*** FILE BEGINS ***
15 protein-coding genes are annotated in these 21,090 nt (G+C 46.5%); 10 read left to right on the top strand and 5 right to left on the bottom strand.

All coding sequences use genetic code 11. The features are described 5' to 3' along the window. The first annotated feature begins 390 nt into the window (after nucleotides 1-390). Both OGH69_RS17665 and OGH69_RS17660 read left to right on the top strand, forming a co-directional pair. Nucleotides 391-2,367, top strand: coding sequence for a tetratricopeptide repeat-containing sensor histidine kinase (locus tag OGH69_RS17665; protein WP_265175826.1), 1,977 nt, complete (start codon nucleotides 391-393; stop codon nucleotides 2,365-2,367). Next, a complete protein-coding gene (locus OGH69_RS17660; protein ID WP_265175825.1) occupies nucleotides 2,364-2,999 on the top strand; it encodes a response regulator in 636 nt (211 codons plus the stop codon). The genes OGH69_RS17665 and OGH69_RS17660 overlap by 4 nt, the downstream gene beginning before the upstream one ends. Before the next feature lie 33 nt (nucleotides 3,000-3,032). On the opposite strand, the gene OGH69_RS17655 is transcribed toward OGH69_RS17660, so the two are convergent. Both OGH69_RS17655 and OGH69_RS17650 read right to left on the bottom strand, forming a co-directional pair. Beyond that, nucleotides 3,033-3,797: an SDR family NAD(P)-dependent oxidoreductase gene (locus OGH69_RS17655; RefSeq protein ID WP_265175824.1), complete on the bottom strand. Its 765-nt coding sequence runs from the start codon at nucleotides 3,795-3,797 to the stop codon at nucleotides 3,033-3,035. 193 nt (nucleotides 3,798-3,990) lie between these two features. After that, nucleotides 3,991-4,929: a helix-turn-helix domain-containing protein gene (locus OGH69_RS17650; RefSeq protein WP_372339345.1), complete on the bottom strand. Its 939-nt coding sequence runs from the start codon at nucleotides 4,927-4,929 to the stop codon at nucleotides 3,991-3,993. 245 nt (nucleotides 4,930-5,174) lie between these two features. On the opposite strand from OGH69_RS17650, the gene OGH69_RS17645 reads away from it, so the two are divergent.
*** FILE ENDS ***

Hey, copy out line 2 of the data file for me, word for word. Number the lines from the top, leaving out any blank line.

All coding sequences use genetic code 11. The features are described 5' to 3' along the window. The first annotated feature begins 390 nt into the window (after nucleotides 1-390). Both OGH69_RS17665 and OGH69_RS17660 read left to right on the top strand, forming a co-directional pair. Nucleotides 391-2,367, top strand: coding sequence for a tetratricopeptide repeat-containing sensor histidine kinase (locus tag OGH69_RS17665; protein WP_265175826.1), 1,977 nt, complete (start codon nucleotides 391-393; stop codon nucleotides 2,365-2,367). Next, a complete protein-coding gene (locus OGH69_RS17660; protein ID WP_265175825.1) occupies nucleotides 2,364-2,999 on the top strand; it encodes a response regulator in 636 nt (211 codons plus the stop codon). The genes OGH69_RS17665 and OGH69_RS17660 overlap by 4 nt, the downstream gene beginning before the upstream one ends. Before the next feature lie 33 nt (nucleotides 3,000-3,032). On the opposite strand, the gene OGH69_RS17655 is transcribed toward OGH69_RS17660, so the two are convergent. Both OGH69_RS17655 and OGH69_RS17650 read right to left on the bottom strand, forming a co-directional pair. Beyond that, nucleotides 3,033-3,797: an SDR family NAD(P)-dependent oxidoreductase gene (locus OGH69_RS17655; RefSeq protein ID WP_265175824.1), complete on the bottom strand. Its 765-nt coding sequence runs from the start codon at nucleotides 3,795-3,797 to the stop codon at nucleotides 3,033-3,035. 193 nt (nucleotides 3,798-3,990) lie between these two features. After that, nucleotides 3,991-4,929: a helix-turn-helix domain-containing protein gene (locus OGH69_RS17650; RefSeq protein WP_372339345.1), complete on the bottom strand. Its 939-nt coding sequence runs from the start codon at nucleotides 4,927-4,929 to the stop codon at nucleotides 3,991-3,993. 245 nt (nucleotides 4,930-5,174) lie between these two features. On the opposite strand from OGH69_RS17650, the gene OGH69_RS17645 reads away from it, so the two are divergent.